But before placing all the blame on parents’ shoulders, we should ask where harried mothers and fathers got the idea that omicron poses an existential threat to their children. Despite a few dissenters, the prevailing Covid outlook among high-profile figures and elite institutions might reasonably be described as hysterical. Ivy League universities enforce outdoor mask mandates and confine fully vaccinated students to quarters. Doctors refuse to take their own injured children to emergency rooms for fear of omicron and then brag about it on Twitter.
The Salt Lake Tribune’s editorial board has suggested deploying the National Guard to force the unvaccinated to remain in their homes. In recent oral arguments, Supreme Court Justice Sonia Sotomayor casually asserted that over 100,000 children are in serious condition because of Covid. If a Supreme Court justice can’t be bothered to acquaint herself with basic facts about the pandemic, is it any wonder that parents have been cowed by terrifying headlines and histrionic social media outbursts?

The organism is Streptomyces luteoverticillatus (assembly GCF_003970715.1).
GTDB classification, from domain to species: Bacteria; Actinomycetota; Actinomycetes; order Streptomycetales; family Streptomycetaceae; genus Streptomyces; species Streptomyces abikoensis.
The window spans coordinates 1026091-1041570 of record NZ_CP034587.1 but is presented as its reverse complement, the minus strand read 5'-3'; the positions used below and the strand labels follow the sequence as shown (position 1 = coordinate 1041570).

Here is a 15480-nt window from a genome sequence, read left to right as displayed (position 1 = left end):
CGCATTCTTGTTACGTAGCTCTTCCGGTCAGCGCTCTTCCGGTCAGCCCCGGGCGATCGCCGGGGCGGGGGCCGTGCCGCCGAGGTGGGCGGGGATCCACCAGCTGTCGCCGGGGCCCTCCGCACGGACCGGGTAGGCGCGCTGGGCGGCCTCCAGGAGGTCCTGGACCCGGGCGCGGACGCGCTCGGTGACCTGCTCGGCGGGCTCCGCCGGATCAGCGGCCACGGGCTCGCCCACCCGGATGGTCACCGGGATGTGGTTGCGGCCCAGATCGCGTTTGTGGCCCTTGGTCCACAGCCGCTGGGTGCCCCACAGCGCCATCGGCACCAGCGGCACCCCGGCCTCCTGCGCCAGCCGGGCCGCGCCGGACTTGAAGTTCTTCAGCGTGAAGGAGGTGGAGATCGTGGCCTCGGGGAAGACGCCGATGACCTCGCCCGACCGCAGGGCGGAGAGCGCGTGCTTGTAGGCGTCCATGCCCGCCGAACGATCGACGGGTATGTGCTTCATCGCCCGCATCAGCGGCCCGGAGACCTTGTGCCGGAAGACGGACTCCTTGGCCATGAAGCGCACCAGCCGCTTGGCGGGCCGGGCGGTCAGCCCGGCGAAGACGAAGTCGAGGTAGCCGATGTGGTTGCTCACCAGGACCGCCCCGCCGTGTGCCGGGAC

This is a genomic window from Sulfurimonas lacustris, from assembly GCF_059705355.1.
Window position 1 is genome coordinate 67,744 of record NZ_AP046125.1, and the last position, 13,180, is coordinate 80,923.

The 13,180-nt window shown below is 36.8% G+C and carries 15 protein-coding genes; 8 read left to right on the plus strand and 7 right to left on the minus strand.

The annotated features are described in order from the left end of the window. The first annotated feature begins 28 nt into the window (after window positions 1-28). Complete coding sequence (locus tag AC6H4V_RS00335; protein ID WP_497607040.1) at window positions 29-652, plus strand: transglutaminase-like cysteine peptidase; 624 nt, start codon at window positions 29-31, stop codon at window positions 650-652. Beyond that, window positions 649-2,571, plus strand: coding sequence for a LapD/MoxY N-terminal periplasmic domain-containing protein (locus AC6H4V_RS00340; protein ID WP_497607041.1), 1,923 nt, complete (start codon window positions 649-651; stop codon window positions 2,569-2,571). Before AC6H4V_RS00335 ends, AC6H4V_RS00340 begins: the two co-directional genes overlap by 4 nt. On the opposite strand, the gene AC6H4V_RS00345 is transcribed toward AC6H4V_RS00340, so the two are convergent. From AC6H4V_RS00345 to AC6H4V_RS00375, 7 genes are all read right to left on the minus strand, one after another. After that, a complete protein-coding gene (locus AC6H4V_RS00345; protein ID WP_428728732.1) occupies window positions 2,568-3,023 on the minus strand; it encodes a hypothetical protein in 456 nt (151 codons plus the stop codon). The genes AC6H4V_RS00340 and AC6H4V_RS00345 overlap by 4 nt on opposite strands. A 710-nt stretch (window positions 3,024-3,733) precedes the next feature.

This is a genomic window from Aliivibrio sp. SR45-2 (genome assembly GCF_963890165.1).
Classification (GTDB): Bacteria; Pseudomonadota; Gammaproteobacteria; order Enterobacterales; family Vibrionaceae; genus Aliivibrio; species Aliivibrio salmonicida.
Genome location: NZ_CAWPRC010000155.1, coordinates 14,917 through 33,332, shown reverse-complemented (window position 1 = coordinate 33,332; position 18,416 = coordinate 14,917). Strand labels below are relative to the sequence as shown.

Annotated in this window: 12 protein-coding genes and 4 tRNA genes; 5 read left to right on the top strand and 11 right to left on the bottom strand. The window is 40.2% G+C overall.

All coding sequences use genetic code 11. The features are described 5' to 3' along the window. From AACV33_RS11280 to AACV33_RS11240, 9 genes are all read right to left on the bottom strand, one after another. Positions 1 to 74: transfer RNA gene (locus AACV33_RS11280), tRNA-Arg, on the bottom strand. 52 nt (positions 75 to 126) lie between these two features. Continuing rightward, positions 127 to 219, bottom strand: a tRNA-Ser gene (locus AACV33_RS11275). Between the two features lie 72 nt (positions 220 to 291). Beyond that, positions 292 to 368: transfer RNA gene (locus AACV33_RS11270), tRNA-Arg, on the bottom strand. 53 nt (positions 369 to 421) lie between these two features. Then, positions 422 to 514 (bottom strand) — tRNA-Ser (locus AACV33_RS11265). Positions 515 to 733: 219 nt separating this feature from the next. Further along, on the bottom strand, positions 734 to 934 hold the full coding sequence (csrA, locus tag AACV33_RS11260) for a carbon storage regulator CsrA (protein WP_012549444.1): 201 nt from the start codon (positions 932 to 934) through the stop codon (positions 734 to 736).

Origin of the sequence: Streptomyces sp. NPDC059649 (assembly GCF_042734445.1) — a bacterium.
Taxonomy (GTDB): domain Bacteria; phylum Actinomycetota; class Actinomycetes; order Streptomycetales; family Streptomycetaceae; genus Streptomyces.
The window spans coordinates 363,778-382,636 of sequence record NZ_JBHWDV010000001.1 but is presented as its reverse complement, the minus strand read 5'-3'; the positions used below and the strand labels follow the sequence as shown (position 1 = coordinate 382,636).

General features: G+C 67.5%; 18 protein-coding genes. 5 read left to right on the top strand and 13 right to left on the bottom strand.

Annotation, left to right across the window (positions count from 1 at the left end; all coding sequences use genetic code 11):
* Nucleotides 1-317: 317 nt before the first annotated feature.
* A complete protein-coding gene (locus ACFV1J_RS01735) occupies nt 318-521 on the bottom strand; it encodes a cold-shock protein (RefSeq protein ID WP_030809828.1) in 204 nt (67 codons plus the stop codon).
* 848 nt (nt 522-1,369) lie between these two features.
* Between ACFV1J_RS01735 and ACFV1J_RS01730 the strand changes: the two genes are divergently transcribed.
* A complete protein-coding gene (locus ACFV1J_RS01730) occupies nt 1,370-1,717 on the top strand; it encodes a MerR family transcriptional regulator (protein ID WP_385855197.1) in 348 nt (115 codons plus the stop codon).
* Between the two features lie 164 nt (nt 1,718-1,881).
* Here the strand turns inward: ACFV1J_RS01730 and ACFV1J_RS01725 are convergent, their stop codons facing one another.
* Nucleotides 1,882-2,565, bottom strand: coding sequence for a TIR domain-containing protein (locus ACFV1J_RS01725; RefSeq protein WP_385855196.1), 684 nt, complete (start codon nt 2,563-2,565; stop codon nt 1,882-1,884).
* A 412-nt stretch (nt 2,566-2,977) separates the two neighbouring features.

The initial promise of vaccines was that they were a silver bullet, a quick return to pre-Covid normalcy and a chance to get kids back in school. Now the conventional wisdom has shifted. If Covid isn’t going anywhere, public schools cannot afford to be held hostage by their most hysterical employees or to be caught unprepared by every new wave. Even before the latest closures, schools were dealing with serious disciplinary problems because students have lost the habit of regularly attending classes, sitting still during lectures, and working cooperatively with teachers and peers. Abruptly jerking kids back and forth between in-person classes, remote instruction, and a cumbersome hybrid approach will only exacerbate these problems. The answer is to insist on a return to normal instruction under all but the most dire public health conditions.
For schools, the underlying reality of the pandemic has not changed appreciably since the beginning of the fall semester. Online learning is bad. Kids, especially after widespread vaccination campaigns, are at very little risk. Teachers should do their jobs. Every week lost to school closures, every lunch hour made miserable by Covid restrictions, and every tedious Zoom lecture is a failure of our public education system. Schools’ first priority should be to put the pandemic era behind them as soon as possible.